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Don’t Let the Reflexive Verbs in Portuguese Crush You

Reflexive Verbs in Portuguese - a Guide

And I mean it.

If you let them do it, the reflexive verbs in Portuguese will crush your soul.

Sometimes my students tell me about their goals. They intend to go to Brazil, maybe take up residence here, or just spend some time.

And that kind of goal usually involves passing the official Brazilian Portuguese proficiency examination, CELPE-BRAS.

(Of course, sometimes they just want to challenge themselves but why would they go through so much effort when they could just enjoy it beats me.)

And then they tell me: Eu estou preparando para o teste.

If they were talking to a Brazilian who isn’t used to speaking with foreigners, they’d probably hear this question:

Que legal! O que você está preparando para o teste?

In addition to having a big question mark face, you would probably repeat what you just said in the hopes of making yourself understood.

And eventually you would.

But was that misunderstanding necessary?

If you’re reading this article up to here and don’t know what was wrong up there, you need to go on and finish this article.

Specially if English is your native language and you don’t speak Spanish.

Most of my students make this mistake for some time before we make a concerted effort to get rid of it.

And in this almost definitive guide (and later I will tell you why “almost”) you’ll have everything you need to solve this problem and speak with confidence.

Reflexive verbs in Portuguese?

First, although I try to keep grammatical terminology to a minimum here I do need to make a foray into grammar minutiae.

If you ask a Brazilian what’s a reflexive verb, they’ll look at you puzzled.

And if you ask them what a pronominal verb is, it would be game over for them.

After all, their high school experience tells them they’re completely unable to see the difference between those two.

But we don’t need to overcomplicate.

A verb is an action — you probably heard that in high school. And when the doer of the action does it on him or herself, the action is reflecting back onto the doer.
That’s a reflexive verb.

When you hurt yourself with something, you would say — I hurt myself!

Common reflexive verbs (well, sometimes pronominal too)

levantar-seget up
sentar-sesit (down)
chamar-sebe named
lavar-sewash yourself
vestir-sedress yourself

A pronominal verb has the same structure as the reflexive verbs but the pronoun is there just because.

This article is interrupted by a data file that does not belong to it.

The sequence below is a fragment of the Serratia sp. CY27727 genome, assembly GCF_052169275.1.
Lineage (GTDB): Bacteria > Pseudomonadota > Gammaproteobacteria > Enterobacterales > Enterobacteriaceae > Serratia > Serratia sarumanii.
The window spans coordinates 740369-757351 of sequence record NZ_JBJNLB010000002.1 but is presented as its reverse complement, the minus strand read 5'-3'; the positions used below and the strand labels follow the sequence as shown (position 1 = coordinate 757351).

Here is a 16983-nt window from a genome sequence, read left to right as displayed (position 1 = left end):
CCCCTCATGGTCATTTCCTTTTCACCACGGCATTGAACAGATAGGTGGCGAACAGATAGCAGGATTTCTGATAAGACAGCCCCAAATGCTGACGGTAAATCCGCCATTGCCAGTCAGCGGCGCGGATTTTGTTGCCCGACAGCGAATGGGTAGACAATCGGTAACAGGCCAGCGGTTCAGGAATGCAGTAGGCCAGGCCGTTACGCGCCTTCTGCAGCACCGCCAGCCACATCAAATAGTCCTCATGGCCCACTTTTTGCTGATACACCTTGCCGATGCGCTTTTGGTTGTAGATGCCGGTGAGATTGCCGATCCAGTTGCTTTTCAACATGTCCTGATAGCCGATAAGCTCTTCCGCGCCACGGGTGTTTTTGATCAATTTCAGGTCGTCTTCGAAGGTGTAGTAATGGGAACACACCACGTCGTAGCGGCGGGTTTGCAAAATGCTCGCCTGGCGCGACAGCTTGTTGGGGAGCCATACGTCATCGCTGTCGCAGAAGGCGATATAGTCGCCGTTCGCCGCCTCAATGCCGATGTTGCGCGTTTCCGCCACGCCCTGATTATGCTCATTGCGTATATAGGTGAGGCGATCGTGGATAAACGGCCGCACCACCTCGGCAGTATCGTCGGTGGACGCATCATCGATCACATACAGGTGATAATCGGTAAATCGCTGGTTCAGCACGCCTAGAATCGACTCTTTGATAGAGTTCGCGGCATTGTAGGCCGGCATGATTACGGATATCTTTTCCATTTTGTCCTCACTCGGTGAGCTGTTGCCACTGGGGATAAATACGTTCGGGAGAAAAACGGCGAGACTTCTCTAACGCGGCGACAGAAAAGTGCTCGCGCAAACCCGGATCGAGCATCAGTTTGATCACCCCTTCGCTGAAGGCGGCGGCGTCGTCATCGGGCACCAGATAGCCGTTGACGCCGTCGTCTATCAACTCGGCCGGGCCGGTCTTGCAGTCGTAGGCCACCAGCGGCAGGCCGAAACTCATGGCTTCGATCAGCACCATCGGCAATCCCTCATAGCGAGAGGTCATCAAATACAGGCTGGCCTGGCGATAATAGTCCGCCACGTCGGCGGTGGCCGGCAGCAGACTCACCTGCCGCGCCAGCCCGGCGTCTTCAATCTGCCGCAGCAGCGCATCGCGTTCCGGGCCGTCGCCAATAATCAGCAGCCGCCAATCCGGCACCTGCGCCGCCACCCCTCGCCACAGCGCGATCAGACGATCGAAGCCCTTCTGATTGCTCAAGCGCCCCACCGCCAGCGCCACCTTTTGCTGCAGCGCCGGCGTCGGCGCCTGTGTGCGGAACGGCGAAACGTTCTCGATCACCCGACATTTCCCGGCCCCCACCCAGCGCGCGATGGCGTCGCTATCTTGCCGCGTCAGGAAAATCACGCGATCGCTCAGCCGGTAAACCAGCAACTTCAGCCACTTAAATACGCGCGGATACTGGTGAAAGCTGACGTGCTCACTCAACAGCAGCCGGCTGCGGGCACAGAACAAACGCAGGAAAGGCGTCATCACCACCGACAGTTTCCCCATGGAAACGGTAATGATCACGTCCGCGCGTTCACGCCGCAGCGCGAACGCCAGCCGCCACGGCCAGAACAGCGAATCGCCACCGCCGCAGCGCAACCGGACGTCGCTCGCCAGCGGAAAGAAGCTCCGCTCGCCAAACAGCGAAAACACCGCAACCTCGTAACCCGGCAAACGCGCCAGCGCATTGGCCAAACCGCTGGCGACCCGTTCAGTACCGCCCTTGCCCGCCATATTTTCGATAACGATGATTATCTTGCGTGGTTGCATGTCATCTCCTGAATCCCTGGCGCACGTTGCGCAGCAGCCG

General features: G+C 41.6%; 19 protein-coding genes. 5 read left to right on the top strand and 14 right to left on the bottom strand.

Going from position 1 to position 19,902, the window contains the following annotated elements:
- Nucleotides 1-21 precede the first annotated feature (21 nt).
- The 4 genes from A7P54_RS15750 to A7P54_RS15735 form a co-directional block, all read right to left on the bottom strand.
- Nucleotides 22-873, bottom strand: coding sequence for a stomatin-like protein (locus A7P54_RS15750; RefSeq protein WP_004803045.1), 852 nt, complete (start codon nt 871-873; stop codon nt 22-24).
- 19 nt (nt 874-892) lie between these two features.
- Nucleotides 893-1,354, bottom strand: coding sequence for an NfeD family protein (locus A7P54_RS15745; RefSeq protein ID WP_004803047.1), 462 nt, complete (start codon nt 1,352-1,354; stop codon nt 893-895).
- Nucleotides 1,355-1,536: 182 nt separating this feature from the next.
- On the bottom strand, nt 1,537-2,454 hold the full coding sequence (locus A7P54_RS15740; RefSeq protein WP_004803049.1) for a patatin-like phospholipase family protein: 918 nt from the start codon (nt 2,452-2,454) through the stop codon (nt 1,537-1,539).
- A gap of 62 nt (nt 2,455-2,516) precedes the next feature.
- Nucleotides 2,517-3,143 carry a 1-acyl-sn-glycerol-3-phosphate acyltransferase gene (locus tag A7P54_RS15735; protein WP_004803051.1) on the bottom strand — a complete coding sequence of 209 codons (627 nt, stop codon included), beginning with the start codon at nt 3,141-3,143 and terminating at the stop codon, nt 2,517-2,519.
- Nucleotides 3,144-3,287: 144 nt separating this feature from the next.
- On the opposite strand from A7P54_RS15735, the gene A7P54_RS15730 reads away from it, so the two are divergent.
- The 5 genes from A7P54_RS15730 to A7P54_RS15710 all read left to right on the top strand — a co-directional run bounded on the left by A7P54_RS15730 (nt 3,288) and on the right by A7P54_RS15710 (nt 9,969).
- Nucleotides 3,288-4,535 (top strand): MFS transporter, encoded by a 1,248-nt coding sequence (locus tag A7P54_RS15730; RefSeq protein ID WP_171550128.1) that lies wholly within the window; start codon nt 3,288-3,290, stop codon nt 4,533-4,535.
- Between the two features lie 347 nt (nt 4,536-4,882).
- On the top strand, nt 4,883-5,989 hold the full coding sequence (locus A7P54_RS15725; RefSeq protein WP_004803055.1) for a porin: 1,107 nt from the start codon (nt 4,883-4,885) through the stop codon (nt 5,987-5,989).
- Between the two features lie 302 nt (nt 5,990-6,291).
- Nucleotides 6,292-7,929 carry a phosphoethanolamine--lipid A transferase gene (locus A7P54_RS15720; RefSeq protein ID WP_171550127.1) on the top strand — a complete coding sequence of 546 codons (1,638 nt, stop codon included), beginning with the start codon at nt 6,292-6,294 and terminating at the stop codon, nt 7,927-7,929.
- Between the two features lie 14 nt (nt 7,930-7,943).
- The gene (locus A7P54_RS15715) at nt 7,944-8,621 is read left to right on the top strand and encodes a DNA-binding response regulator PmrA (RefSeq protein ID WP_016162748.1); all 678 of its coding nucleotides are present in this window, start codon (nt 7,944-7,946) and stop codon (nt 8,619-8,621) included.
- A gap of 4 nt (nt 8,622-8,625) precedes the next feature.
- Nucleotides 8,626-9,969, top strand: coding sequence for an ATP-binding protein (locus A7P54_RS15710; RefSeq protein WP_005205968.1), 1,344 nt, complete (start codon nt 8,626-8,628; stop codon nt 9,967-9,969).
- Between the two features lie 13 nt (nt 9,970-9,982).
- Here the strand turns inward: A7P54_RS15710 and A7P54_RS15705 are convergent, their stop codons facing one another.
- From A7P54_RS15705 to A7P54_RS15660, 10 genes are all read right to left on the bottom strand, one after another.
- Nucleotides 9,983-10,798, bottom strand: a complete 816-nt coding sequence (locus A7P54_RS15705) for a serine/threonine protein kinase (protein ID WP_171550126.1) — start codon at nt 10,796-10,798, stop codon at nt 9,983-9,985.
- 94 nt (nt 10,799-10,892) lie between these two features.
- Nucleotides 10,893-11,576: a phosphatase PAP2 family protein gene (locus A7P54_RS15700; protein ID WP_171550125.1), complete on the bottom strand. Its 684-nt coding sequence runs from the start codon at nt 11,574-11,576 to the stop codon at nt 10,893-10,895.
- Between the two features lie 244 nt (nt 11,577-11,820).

It’s a grammatical requirement.

It’s like when you wanted to go somewhere and you had to carry your little brother along with you.

It made no sense but you had to do it.

When you conjugate those verbs, they look like this:

Eume chamo
Tu*te chamas
A gente, você, ele/elase chama
Nósnos chamamos
Vocês, eles/elasse chamam
Tu is here but it’s not correctly used in Brazil as I explain here.

But do I need to know all of that?

Not really.

When you’re learning a new verb, just check to see whether it must be used with that “eu me, você se”.

If it is, put it in the reflexive verb box.

Let’s take a look at some examples.

In the examples below I grouped the reflexive verbs in the first part and the pronominal verbs in the second part.

Reflexives (just remember, this division is here just to illustrate, but we don’t really differentiate them in everyday language)

  • Não me levanto cedo aos domingos. É meu dia de folga e eu gosto de me levantar mais tarde. I don’t get up early on Sundays. It’s my day off and I like getting up later.
  • Você já se lavou? Antes de jantar vá se lavar.Have you already washed yourself? Before having dinner go wash yourself.
  • Você pode esperar um pouco? É que eu ainda não me vesti.Can you wait a little bit? It’s just that I haven’t gotten dressed yet. (Literally: dressed myself).
  • O Pedro se feriu com um caco de vidro.Peter hurt himself with a glass shard.
  • A Maria se viu no espelho e ficou muito feliz com o resultado.Mary’s saw herself on the mirror and was very pleased with the result.

Pronominal use (looks and feels like the reflexives, though)

  • Eu estou me queixando, porque não concordo com essas regras. I am complaining because I don’t agree with these rules.
  • Como você se chama? What’s your name? (Literally: what do you call yourself?)
  • Eu me lembro de tudo que vocês disseram no ano passado.I remember everything that you said last year.